Finally, big polluters and other special interests are spending millions to keep anyone who disagrees with them away from the polls and out of office. No sooner did the Supreme Court gut a key part of the Voting Rights Act, than state houses across the country with Republican legislatures pushed through suppressive legislation to keep young people, seniors, students, and people of color away from the polls. It's no coincidence that those are the same citizens who have voted against them.

These direct challenges to our democracy have led the Sierra Club to team up with the NAACP, Communications Workers of America, and Greenpeace to form The Democracy Initiative. The goal is bring together labor, civil rights, voting rights, environmental, good government, and other like-minded organizations with broad memberships to build a movement to halt the corrupting influence of corporate money in politics, prevent the systemic manipulation and suppression of voters, and address other obstacles to significant reform.

Challenges to our democracy might get even worse. Right now, the Sierra Club and many of our allies are fighting a frightening Supreme Court challenge to campaign finance limits on individual contributions to candidates. And who was it that brought this Supreme Court case on behalf of those who would like to write million dollar checks to buy influence? Shaun McCutcheon -- the climate-change-denying CEO of a coal company in Alabama.

Let's be clear -- only about 1,200 people in America last year even came close to reaching the spending limits that McCutcheon wants to see overturned. We're talking about the one percent of the one percent of the one percent. These campaign-donation limits apply to an amount of people that couldn't even fill a high school gym. And a good number of them are oil, gas, and coal executives. Those sectors directly contributed $40 million to candidates in 2012. Give them free rein to write whatever size of check they want, and we'll see that number double, triple, or quadruple.

The faster that money pours in, the quicker the voices of ordinary Americans will be drowned out. We can't let that happen. And we won't. They may have millions of dollars, but we have millions of people. And, thanks to efforts like the Democracy Initiative, we are organizing and coming together to make sure our voices are heard. We already know we have common foes -- the way to beat them is to recognize that we have common goals.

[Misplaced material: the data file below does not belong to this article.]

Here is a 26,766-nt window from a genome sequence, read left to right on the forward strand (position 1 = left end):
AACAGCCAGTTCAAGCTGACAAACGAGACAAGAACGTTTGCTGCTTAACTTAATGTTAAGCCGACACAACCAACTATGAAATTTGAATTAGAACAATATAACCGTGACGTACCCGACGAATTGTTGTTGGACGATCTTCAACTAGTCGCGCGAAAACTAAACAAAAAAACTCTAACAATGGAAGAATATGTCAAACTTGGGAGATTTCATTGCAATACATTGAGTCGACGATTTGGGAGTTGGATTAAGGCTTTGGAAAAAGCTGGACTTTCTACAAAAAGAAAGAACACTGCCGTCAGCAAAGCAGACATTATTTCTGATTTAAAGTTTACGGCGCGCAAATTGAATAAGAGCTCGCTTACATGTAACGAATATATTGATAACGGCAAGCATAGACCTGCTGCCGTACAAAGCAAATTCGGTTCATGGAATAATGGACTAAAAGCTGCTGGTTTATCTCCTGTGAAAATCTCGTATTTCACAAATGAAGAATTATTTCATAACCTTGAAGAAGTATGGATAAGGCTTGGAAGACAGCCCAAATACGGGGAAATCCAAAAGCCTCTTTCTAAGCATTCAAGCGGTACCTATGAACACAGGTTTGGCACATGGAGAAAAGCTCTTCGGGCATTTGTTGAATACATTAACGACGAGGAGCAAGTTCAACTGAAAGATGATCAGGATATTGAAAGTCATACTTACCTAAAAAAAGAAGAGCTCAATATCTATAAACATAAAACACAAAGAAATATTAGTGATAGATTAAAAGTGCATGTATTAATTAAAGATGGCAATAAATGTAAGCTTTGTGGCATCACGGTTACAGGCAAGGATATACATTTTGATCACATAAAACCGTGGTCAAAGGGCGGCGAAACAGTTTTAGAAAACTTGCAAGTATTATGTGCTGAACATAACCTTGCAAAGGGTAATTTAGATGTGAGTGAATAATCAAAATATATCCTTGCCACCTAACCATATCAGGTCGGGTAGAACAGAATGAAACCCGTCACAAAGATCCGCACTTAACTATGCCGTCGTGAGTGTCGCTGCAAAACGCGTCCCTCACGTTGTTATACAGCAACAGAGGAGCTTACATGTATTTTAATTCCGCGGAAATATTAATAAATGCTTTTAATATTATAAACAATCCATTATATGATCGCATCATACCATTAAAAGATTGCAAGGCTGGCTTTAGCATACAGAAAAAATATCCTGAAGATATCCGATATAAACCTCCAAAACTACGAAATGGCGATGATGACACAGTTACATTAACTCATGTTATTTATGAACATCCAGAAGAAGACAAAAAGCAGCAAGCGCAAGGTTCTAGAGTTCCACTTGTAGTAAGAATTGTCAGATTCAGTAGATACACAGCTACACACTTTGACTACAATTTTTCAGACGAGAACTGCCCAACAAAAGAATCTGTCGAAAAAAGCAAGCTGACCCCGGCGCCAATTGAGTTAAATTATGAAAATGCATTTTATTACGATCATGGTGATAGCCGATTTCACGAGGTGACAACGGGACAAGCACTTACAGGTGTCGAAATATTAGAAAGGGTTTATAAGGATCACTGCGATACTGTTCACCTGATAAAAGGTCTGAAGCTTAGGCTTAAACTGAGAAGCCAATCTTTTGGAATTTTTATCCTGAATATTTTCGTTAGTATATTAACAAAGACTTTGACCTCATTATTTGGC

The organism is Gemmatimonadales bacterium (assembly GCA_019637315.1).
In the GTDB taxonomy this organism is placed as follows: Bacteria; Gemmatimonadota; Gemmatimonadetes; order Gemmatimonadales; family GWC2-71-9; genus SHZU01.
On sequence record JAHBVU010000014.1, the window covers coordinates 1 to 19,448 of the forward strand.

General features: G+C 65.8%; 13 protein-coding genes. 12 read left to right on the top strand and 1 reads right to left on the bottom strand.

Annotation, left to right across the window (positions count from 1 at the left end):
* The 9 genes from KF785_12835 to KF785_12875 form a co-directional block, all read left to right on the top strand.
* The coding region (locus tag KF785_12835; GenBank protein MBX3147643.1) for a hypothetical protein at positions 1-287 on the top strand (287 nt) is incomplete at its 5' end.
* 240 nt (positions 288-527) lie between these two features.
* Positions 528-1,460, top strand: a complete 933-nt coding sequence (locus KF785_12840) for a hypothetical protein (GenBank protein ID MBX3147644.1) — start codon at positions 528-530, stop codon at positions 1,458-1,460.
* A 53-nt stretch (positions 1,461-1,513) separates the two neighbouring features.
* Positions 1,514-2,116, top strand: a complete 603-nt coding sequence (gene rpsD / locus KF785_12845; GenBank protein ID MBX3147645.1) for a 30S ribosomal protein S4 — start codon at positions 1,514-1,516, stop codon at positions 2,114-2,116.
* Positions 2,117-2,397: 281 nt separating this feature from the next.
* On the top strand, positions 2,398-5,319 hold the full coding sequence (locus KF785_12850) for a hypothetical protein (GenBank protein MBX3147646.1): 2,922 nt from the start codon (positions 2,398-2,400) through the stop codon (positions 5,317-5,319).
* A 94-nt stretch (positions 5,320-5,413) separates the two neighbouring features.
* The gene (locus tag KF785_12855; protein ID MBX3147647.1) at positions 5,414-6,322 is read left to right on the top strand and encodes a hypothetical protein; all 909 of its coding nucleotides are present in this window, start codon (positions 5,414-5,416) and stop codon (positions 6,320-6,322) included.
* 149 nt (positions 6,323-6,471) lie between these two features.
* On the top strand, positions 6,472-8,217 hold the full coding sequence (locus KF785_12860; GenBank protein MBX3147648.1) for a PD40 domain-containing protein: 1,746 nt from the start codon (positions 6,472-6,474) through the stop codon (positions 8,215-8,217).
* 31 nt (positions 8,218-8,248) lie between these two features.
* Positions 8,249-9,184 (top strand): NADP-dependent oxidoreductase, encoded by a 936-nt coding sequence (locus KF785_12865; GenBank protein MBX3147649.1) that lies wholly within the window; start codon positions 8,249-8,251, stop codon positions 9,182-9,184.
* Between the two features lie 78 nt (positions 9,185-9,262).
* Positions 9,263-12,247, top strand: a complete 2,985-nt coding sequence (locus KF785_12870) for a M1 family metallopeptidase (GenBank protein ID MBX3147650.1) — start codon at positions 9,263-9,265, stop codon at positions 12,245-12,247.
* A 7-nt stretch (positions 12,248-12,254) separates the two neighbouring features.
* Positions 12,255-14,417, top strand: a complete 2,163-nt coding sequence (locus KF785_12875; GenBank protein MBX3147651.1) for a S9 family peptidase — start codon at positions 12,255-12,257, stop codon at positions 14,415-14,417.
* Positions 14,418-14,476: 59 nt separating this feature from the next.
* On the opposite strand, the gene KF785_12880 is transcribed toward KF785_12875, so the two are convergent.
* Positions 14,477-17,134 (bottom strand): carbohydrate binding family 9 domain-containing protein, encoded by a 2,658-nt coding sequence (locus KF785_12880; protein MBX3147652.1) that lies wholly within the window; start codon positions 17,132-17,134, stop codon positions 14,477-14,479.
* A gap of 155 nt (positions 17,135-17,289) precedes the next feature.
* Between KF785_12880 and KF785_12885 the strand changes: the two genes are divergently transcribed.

If we want to see more shutdowns, then we should maintain the status quo. If we want to see more debt crises, then we'd better not rock the boat. If we want more attacks on our air, our water, and our climate, then all we need to do is roll our eyes and turn away in disgust at the political posturing on Capitol Hill. But if we want to restore a democracy that works for Americans and will preserve a healthy planet for future generations, it's time to stand up and fight back. For our people, for our parks, and for our democracy. 

Let 'Em Blow in New Jersey

October 02, 2013

Although we're both New Jersey born and raised, Governor Chris Christie and I disagree on many important issues -- not least his misguided love for the Mets. One thing we do agree on, though, is the real Boss of New Jersey. We both have seen our fair share of Bruce Springsteen performances. Unfortunately, neither of us started going to shows before Bruce stopped playing that great Fats Domino tune "Let the Four Winds Blow." (Never heard it? Try YouTube.)

Well, it's time to bring that song back, and New Jersey's the place to do it. According to a new poll conducted by Monmouth University, 75 percent of New Jerseyans favor building offshore wind in the state, and about two-thirds favor Governor Christie making offshore wind a priority for his administration. The poll also found that two-in-three New Jerseyans believe building offshore wind would strengthen New Jersey's economy.

Three years ago, Governor Christie signed the Offshore Wind Economic Development Act but, ever since, his administration has done nothing to advance offshore wind. That has squandered the opportunity to make New Jersey a double-barreled clean-energy leader, since the state already ranks fourth nationally in total solar installations.

The benefits of offshore wind for New Jersey would be immediate and substantial. The proposed five-turbine demonstration wind farm for state waters off the coast of Atlantic City would power 10,000 homes and bring more than $150 million in economic activity and hundreds of jobs to the state.

That's why the Sierra Club is urging Governor Christie to see the light of day and direct the New Jersey Board of Public Utilities to propose and implement a financing mechanism for offshore wind. They should then solicit bids for offshore wind project development. All we'll need to do then, in the words of Fats, is "let 'em blow, let 'em blow." 

5 Things You Need to Know About the Big New Climate Report

September 27, 2013

The Intergovernmental Panel on Climate Change was set up in 1988 by two UN agencies as a way to collect and disseminate the current best science on climate disruption. Since then, it has issued four assessment reports. Today, the IPCC began releasing its fifth assessment (known as the AR5). The first part is a "Summary for Policymakers." You can find it here, but there are five things you really need to know about it.

1. The scientific work reported by the IPCC in the AR5 is the gold standard for getting a big-picture understanding of what's happening to our climate. The report itself has 259 authors from 36 countries. They are scrupulous about quantifying the certainty of both findings and projections. This report is the best tool we have for making informed, rational decisions on how to deal with climate disruption.